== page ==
In the 1990s and early 2000s, the network's only success story was its spectacular subversion of the Friday Night Death Slot, the TGiF comedy block on Fridays, which featured such shows as Full House, Family Matters and Boy Meets World. Hits on other nights, such as The Practice and Alias, were few and far between, and attempts to launch a hit Reality Show (like CBS' Survivor and Fox's American Idol) proved to be embarrassments. It briefly enjoyed massive success with the hit Game Show Who Wants to Be a Millionaire?, until they started marketing the show to death by airing it four nights a week, turning it from a megahit into a punchline almost overnight.

Also during the 1990s, Capital Cities was bought by Disney, the network's current owner, who during the first few years of their ownership played this up significantly (ie. replacing the previous Saturday-morning schedule with the One Saturday Morning block, putting ads for ABC programs on Disney, Touchstone and Miramax VHS tapes; early fears of it being rebranded "The Disney Network" were never realized), but this has since cooled down.

Midway through the decade, however, ABC finally regained its footing. It finally found its Reality TV hit in 2003 with Extreme Makeover: Home Edition, and followed that up the following year with three scripted series that quickly turned into megahits: Lost, Desperate Housewives, and Grey's Anatomy. Other shows, like Ugly Betty and Dancing with the Stars, also helped to boost ABC's cachet in the new decade. While still behind CBS and Fox, it sits comfortably in third place ahead of a seemingly dead-in-the-water NBC, when discounting any Olympics and Sunday Night Football gains by that network. The network also carries a second network on their owned and operated stations as a digital subchannel called "Live Well Network", a lifestyle network which airs programming pertaining to health, home improvement and food. It expanded to other non-ABC station subchannels, and the website was purposefully designed not to look like an ABC site. The non-ABC owned stations have all since dropped it, and the network shuffles onward in a zombie state, having its shutdown announced in 2015 - and yet ABC O&Os continue to carry it.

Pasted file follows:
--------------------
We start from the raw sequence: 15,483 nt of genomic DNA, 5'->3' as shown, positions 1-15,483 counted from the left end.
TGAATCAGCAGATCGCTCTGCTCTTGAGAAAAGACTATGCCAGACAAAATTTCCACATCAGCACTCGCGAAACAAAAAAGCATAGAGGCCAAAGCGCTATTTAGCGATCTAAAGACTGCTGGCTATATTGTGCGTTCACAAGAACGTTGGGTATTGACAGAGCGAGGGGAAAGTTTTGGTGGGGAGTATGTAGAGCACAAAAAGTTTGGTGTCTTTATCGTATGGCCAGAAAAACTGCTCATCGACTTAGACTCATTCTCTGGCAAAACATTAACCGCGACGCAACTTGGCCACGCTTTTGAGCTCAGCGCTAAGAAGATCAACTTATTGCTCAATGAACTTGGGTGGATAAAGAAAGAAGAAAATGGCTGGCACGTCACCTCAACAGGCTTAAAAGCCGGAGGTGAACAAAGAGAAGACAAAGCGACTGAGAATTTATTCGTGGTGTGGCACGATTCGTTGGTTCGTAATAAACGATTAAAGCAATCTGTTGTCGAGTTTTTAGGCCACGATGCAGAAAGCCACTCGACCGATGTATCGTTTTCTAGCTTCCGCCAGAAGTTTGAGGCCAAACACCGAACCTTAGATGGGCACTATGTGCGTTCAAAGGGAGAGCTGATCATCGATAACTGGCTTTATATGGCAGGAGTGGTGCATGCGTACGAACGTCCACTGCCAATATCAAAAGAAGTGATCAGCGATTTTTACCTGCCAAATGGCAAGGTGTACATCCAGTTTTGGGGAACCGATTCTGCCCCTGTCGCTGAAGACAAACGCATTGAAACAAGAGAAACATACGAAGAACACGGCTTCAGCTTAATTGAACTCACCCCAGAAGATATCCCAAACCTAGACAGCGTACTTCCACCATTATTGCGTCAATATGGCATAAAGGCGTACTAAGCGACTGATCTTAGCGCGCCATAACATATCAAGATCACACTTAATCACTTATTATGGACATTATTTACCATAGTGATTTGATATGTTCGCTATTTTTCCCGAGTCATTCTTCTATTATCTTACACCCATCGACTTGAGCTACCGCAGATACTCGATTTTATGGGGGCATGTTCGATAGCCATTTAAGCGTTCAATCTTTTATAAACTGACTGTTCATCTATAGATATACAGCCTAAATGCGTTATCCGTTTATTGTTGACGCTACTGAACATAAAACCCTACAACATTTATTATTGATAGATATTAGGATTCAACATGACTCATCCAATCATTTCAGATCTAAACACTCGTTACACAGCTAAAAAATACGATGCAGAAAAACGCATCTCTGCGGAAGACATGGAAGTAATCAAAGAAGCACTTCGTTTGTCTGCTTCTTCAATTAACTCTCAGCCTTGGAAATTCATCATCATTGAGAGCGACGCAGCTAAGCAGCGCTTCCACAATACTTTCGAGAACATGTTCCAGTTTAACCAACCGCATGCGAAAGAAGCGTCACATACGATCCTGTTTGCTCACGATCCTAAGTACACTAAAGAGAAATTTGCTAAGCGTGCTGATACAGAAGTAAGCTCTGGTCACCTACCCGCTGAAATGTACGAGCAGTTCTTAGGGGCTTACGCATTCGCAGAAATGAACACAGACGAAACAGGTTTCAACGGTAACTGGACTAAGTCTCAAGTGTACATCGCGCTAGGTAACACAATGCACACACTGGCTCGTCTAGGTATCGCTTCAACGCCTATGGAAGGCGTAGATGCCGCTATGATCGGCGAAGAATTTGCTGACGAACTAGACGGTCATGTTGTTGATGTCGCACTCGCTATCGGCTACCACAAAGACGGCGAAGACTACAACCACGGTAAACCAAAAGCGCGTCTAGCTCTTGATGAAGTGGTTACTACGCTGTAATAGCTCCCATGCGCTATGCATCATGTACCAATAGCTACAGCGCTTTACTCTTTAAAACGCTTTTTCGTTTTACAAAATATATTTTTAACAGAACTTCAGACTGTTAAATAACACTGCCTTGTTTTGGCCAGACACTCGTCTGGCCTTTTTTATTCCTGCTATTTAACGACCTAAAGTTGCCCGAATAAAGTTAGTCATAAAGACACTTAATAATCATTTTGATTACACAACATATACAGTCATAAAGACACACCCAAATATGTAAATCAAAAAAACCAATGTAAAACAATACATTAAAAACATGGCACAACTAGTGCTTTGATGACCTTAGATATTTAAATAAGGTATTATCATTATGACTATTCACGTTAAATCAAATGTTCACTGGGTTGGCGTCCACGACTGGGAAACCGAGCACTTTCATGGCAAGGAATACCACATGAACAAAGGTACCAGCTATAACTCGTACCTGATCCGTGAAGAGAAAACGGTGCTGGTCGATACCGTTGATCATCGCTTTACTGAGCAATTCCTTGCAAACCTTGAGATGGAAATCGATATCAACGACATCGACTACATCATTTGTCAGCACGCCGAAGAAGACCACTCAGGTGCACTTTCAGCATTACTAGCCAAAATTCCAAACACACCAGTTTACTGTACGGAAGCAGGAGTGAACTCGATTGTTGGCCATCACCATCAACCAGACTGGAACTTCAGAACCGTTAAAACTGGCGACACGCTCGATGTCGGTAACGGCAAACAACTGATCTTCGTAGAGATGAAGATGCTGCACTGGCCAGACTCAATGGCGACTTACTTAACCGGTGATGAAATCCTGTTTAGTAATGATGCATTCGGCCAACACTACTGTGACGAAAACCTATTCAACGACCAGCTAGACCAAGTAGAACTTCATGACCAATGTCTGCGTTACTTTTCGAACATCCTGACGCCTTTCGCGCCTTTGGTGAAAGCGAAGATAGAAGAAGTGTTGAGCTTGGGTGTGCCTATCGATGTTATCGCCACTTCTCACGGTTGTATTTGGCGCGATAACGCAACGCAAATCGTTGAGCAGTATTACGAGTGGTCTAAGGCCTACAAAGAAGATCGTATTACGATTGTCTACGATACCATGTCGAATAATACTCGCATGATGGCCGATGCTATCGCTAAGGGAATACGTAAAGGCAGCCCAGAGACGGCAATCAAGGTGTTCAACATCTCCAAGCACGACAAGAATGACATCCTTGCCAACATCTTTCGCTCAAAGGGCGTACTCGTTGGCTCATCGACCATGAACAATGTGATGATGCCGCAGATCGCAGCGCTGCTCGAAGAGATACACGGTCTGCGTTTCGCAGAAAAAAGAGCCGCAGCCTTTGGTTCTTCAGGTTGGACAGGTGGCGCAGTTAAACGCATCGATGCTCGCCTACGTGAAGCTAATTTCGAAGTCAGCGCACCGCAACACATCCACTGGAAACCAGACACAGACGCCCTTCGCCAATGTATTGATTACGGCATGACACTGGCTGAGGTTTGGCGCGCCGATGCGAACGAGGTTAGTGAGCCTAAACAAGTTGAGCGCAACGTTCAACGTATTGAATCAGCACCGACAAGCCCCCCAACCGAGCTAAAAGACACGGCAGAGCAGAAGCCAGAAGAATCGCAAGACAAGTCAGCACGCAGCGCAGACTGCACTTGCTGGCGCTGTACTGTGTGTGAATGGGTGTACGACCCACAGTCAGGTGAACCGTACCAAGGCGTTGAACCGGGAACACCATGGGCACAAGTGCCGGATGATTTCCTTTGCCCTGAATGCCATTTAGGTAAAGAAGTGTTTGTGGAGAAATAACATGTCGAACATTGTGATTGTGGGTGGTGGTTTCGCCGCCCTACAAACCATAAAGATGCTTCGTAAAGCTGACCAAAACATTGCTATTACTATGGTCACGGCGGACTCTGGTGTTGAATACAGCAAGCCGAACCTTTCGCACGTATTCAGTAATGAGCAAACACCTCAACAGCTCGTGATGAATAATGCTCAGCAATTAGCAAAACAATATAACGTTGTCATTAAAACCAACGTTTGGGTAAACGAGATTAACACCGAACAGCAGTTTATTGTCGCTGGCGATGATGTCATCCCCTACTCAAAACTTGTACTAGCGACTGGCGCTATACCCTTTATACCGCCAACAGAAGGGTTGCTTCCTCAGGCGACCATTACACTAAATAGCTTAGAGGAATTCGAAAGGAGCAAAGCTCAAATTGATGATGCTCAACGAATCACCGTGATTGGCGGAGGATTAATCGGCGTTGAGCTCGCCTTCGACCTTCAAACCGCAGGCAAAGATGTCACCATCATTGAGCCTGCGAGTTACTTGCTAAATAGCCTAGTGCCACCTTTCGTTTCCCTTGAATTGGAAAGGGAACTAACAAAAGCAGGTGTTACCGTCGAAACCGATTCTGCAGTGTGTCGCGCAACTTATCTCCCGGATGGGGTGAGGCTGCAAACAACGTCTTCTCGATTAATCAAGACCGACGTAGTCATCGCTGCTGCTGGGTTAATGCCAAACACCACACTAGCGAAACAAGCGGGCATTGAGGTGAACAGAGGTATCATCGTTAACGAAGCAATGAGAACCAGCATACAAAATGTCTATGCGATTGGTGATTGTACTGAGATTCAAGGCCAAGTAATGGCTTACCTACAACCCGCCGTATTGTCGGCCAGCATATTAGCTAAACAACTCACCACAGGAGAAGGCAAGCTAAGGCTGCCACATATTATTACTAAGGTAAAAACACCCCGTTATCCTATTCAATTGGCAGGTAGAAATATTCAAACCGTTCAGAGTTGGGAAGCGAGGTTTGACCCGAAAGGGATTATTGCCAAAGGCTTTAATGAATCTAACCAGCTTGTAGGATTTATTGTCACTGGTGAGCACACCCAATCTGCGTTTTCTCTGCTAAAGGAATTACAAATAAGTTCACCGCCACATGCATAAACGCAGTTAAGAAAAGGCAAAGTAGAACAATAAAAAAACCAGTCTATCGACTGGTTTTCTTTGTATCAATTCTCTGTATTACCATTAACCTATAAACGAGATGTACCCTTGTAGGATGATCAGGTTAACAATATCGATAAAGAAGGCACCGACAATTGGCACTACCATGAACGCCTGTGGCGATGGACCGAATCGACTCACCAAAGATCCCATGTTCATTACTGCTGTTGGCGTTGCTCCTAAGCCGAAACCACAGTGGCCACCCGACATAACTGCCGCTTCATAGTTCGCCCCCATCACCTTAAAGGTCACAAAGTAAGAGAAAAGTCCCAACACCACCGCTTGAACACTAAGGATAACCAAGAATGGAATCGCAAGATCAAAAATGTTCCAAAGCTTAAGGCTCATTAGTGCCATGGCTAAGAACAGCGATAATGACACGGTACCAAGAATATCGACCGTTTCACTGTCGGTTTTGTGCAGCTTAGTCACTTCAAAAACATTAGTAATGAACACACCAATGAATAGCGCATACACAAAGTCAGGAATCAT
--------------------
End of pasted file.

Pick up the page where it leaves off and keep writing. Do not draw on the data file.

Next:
All that may very well be window dressing, however. Not that big-ratings hits have stopped coming towards ABC's way: Modern Family has become a media and ratings darling and Once Upon a Time has made the network a ratings juggernaut on a night many thought was almost as dead as Fridays. Grey's Anatomy and Dancing With the Stars continue to be ratings gold as well. However, ABC has lost major footing in trying to capture lightning twice and repeat the success of the Modern Family and LOST formulas: the network has become a revolving door of single-camera sitcoms (including Don't Trust the B---- in Apartment 23, Back in the Game, Super Fun Night and The Neighbors) with many of them failing to last past a single season, and attempts to recapture the genre show success of LOST in particular (including V (2009), No Ordinary Family, Once Upon a Time in Wonderland and, to an arguable extent, Agents of S.H.I.E.L.D.) particularly ending in failure. In many ways, ABC has found themselves back into the position they were when they were bought by Disney, leading to the natural executive shake-ups.